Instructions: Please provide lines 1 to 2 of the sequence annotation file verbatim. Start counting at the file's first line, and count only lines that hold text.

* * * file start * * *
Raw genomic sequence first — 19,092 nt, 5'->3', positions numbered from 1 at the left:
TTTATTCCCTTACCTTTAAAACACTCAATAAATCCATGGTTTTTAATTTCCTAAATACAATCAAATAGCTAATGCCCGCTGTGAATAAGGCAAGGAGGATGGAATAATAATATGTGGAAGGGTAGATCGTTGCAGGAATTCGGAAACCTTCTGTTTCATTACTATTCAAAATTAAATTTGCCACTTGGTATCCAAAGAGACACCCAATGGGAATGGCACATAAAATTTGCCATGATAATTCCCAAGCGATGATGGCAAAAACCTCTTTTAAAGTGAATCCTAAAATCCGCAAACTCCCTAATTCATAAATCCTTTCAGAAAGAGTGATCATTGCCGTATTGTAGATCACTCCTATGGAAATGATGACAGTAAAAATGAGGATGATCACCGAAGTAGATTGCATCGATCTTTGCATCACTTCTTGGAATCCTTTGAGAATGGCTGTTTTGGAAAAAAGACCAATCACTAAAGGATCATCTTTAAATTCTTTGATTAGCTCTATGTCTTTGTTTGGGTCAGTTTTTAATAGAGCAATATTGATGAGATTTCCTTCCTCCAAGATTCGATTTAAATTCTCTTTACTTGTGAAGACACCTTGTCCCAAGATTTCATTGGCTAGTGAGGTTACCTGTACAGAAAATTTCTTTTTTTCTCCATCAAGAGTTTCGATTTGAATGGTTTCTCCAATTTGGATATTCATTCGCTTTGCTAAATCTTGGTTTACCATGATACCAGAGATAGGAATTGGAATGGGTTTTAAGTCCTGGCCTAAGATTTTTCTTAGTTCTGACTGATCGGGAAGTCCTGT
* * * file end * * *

Raw genomic sequence first — 19,092 nt, 5'->3', positions numbered from 1 at the left:
TTTATTCCCTTACCTTTAAAACACTCAATAAATCCATGGTTTTTAATTTCCTAAATACAATCAAATAGCTAATGCCCGCTGTGAATAAGGCAAGGAGGATGGAATAATAATATGTGGAAGGGTAGATCGTTGCAGGAATTCGGAAACCTTCTGTTTCATTACTATTCAAAATTAAATTTGCCACTTGGTATCCAAAGAGACACCCAATGGGAATGGCACATAAAATTTGCCATGATAATTCCCAAGCGATGATGGCAAAAACCTCTTTTAAAGTGAATCCTAAAATCCGCAAACTCCCTAATTCATAAATCCTTTCAGAAAGAGTGATCATTGCCGTATTGTAGATCACTCCTATGGAAATGATGACAGTAAAAATGAGGATGATCACCGAAGTAGATTGCATCGATCTTTGCATCACTTCTTGGAATCCTTTGAGAATGGCTGTTTTGGAAAAAAGACCAATCACTAAAGGATCATCTTTAAATTCTTTGATTAGCTCTATGTCTTTGTTTGGGTCAGTTTTTAATAGAGCAATATTGATGAGATTTCCTTCCTCCAAGATTCGATTTAAATTCTCTTTACTTGTGAAGACACCTTGTCCCAAGATTTCATTGGCTAGTGAGGTTACCTGTACAGAAAATTTCTTTTTTTCTCCATCAAGAGTTTCGATTTGAATGGTTTCTCCAATTTGGATATTCATTCGCTTTGCTAAATCTTGGTTTACCATGATACCAGAGATAGGAATTGGAATGGGTTTTAAGTCCTGGCCTAAGATTTTTCTTAGTTCTGACTGATCGGGAAGTCCTGT